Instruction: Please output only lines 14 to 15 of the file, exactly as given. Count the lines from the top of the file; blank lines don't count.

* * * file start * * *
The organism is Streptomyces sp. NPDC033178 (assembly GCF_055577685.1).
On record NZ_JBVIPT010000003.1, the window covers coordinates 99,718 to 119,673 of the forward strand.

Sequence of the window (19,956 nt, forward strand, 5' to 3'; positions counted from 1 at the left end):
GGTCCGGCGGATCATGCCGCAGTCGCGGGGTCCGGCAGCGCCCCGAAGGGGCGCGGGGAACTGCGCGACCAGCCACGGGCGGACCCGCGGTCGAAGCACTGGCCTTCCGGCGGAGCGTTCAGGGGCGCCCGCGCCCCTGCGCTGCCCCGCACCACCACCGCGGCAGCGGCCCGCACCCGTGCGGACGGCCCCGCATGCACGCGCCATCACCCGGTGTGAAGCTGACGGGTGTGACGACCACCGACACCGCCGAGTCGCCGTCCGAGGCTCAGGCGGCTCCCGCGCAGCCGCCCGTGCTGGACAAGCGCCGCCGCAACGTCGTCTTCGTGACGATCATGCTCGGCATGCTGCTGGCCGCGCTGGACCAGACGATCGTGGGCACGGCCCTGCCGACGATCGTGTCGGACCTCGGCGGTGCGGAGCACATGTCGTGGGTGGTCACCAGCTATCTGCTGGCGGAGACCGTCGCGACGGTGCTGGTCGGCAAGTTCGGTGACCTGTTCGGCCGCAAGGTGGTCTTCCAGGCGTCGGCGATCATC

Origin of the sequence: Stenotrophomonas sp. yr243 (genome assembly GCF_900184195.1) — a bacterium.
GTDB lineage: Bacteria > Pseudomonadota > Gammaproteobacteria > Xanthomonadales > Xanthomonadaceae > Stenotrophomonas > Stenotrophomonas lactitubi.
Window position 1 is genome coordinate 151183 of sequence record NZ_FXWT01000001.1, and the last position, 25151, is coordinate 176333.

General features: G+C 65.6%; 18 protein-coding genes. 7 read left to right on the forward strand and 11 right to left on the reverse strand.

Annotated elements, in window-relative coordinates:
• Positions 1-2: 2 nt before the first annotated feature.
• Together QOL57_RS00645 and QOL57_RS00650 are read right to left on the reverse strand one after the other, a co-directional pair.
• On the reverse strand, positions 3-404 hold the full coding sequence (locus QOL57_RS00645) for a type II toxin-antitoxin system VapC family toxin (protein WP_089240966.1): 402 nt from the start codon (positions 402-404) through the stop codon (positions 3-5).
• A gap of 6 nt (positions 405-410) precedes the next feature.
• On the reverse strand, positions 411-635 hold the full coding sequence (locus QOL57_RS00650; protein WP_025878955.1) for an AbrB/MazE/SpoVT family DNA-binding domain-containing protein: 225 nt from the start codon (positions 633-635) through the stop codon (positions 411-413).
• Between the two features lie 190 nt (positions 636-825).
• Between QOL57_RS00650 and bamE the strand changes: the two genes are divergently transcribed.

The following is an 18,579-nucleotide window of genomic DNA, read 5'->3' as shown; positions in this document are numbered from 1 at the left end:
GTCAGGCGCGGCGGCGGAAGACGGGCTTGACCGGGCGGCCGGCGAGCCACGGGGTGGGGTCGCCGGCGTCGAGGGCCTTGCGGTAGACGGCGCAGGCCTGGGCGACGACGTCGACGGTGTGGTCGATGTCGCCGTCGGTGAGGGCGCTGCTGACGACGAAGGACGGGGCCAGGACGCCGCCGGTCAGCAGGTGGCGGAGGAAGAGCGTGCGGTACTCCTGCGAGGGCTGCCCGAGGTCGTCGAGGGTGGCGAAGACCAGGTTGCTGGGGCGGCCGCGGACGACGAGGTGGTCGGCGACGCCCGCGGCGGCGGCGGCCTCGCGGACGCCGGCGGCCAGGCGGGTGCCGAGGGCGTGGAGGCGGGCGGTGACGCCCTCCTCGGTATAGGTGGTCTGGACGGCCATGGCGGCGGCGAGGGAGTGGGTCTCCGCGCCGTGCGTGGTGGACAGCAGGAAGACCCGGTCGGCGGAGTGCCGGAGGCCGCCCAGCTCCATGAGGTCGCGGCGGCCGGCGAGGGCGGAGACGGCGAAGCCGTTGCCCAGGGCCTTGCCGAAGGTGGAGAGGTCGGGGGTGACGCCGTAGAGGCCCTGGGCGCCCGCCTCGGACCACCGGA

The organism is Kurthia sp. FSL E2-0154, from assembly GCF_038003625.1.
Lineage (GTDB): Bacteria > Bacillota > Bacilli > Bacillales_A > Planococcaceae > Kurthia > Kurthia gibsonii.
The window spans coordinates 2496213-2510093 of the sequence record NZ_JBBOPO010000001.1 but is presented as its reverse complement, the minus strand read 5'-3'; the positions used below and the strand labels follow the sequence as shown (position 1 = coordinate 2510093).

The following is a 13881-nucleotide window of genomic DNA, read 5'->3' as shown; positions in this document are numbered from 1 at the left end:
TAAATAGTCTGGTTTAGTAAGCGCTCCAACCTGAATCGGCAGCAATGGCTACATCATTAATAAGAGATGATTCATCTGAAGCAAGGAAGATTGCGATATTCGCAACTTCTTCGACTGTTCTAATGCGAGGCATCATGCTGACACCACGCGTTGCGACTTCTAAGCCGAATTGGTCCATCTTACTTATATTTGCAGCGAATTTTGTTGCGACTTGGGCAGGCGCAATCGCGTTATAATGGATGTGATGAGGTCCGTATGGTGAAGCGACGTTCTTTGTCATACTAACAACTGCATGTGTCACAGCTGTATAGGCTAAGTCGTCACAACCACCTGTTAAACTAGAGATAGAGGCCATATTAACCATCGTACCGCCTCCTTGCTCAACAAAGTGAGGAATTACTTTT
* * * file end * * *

• On the reverse strand, positions 411-635 hold the full coding sequence (locus QOL57_RS00650; protein WP_025878955.1) for an AbrB/MazE/SpoVT family DNA-binding domain-containing protein: 225 nt from the start codon (positions 633-635) through the stop codon (positions 411-413).
• Between the two features lie 190 nt (positions 636-825).